Routine, And Other Things EP
Routine is the new collaborative project between Chastity Belt bassist Annie Truscott and Jay Som's Melina Duterte. Here, Truscott takes on vocals while Duterte produces and accompanies throughout the five songs on their debut EP And Other Things. The first taste of the release, which is out November 20, comes in "Cady Road," a shimmering pop single that flirts with country and folk touchstones: there's faint banjo, steel guitar, and a subtle twang in Truscott's voice. There's a powerful calming energy to this pairing and while it might be that Duterte and Truscott are partners outside of music, their debut single feels just right.
Various Artists, Pandemophenia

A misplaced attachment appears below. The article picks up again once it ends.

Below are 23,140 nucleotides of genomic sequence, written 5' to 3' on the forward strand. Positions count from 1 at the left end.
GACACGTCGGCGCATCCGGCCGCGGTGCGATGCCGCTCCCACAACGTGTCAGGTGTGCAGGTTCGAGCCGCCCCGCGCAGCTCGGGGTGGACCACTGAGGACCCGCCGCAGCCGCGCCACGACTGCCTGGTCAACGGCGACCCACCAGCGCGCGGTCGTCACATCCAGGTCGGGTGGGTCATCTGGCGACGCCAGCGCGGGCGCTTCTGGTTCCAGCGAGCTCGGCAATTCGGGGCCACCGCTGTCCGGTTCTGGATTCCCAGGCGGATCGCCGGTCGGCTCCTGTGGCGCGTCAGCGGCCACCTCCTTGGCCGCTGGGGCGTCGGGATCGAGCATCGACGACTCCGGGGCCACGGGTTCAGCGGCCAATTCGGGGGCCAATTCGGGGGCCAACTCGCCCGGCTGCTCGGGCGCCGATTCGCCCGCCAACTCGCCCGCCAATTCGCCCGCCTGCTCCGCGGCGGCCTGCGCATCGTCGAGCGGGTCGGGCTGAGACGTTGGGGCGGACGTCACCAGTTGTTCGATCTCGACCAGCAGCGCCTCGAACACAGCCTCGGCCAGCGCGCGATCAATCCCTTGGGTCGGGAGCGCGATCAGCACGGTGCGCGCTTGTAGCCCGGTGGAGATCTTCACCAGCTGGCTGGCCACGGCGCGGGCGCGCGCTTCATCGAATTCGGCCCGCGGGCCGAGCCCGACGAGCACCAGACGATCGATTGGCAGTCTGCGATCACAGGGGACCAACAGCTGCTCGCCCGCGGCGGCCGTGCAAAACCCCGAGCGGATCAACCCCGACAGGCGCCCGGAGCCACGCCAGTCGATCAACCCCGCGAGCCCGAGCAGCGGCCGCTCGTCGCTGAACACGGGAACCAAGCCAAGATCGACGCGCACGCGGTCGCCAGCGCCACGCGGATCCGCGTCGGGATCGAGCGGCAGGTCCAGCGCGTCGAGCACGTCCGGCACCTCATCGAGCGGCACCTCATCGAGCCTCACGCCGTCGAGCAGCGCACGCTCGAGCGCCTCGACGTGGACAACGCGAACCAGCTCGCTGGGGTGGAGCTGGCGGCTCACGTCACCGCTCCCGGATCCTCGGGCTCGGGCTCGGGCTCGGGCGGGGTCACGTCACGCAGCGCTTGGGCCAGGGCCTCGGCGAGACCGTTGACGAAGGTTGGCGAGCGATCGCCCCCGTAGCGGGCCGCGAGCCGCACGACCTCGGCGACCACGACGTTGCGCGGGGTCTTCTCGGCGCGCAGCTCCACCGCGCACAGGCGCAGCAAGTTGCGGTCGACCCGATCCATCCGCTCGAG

Bloodshot Records has put out great albums this year, especially the ripping rockfest from Chicago's Rookie but it's been a pretty turbulent 2020 for the scrappy alt-country label. Following the messy departure of co-founder Nan Warshaw in 2019 after her partner was accused of sexual assault, the non-owner staff of the label sent out a letter over summer to its roster detailing her botched royalty payments, missing financial documents, and the possibility of the label being sold as she still owns a 50% stake in it. It's an awful situation that I hope ends with Bloodshot surviving and being free from its disgraced co-founder. Over the last few months, I've been going through their back catalog and remembering how many great memories I associate with the label and the good people who work there. This compilation, released over the summer, features an incredible roundup of the talent and the defiant spirit of Bloodshot. This label has been an essential part of my record shelf.